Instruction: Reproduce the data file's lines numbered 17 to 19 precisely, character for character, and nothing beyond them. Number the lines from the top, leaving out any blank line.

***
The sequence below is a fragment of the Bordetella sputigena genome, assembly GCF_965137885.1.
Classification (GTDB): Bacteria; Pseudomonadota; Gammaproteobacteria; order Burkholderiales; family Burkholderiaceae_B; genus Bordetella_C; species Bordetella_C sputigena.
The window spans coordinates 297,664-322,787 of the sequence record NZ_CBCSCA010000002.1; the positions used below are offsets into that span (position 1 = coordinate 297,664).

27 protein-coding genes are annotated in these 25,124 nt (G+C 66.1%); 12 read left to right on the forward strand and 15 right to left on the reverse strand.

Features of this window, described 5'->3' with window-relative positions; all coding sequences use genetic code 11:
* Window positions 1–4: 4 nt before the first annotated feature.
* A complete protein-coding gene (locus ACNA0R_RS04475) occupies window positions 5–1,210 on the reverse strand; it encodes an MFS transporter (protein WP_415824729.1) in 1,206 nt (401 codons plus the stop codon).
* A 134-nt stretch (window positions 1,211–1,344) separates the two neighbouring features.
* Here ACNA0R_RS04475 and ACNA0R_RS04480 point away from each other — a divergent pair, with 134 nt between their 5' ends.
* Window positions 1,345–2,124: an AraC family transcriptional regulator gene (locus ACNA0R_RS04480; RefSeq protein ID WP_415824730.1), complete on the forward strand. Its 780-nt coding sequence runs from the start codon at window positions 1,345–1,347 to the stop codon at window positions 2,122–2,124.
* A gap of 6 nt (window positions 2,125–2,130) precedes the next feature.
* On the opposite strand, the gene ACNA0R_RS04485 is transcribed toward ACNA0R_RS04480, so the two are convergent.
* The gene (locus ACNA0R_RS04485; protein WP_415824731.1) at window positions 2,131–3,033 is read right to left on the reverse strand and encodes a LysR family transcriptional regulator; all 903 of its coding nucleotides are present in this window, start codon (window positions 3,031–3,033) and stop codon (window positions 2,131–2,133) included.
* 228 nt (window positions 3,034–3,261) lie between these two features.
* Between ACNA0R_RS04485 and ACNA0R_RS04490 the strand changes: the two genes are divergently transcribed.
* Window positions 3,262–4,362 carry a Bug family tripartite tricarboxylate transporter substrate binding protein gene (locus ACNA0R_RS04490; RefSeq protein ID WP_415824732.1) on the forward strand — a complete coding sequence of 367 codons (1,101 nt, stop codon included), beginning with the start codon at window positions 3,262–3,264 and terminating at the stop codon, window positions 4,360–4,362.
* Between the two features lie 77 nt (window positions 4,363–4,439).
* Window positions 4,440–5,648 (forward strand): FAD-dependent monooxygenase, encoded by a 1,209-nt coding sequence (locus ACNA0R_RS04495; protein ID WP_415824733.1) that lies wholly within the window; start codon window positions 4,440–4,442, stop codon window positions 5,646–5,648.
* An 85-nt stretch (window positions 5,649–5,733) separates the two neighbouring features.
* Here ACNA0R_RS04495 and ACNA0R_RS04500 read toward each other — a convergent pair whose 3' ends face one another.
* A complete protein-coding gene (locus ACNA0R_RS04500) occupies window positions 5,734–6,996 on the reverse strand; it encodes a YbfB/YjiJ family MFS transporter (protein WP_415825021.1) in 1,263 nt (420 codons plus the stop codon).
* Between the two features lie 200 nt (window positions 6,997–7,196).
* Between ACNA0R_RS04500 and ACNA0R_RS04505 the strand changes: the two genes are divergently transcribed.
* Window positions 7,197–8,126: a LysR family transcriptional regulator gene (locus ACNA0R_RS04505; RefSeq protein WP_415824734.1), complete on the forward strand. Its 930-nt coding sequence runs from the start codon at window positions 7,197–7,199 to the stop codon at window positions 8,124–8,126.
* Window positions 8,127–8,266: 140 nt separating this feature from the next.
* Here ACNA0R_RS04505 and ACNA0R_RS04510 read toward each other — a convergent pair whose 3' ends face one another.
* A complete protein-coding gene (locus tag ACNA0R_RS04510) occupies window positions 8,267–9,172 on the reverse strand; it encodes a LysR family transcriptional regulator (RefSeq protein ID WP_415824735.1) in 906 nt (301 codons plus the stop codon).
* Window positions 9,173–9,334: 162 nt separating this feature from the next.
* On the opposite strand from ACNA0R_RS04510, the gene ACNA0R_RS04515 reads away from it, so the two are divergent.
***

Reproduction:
* Between the two features lie 77 nt (window positions 4,363–4,439).
* Window positions 4,440–5,648 (forward strand): FAD-dependent monooxygenase, encoded by a 1,209-nt coding sequence (locus ACNA0R_RS04495; protein ID WP_415824733.1) that lies wholly within the window; start codon window positions 4,440–4,442, stop codon window positions 5,646–5,648.
* An 85-nt stretch (window positions 5,649–5,733) separates the two neighbouring features.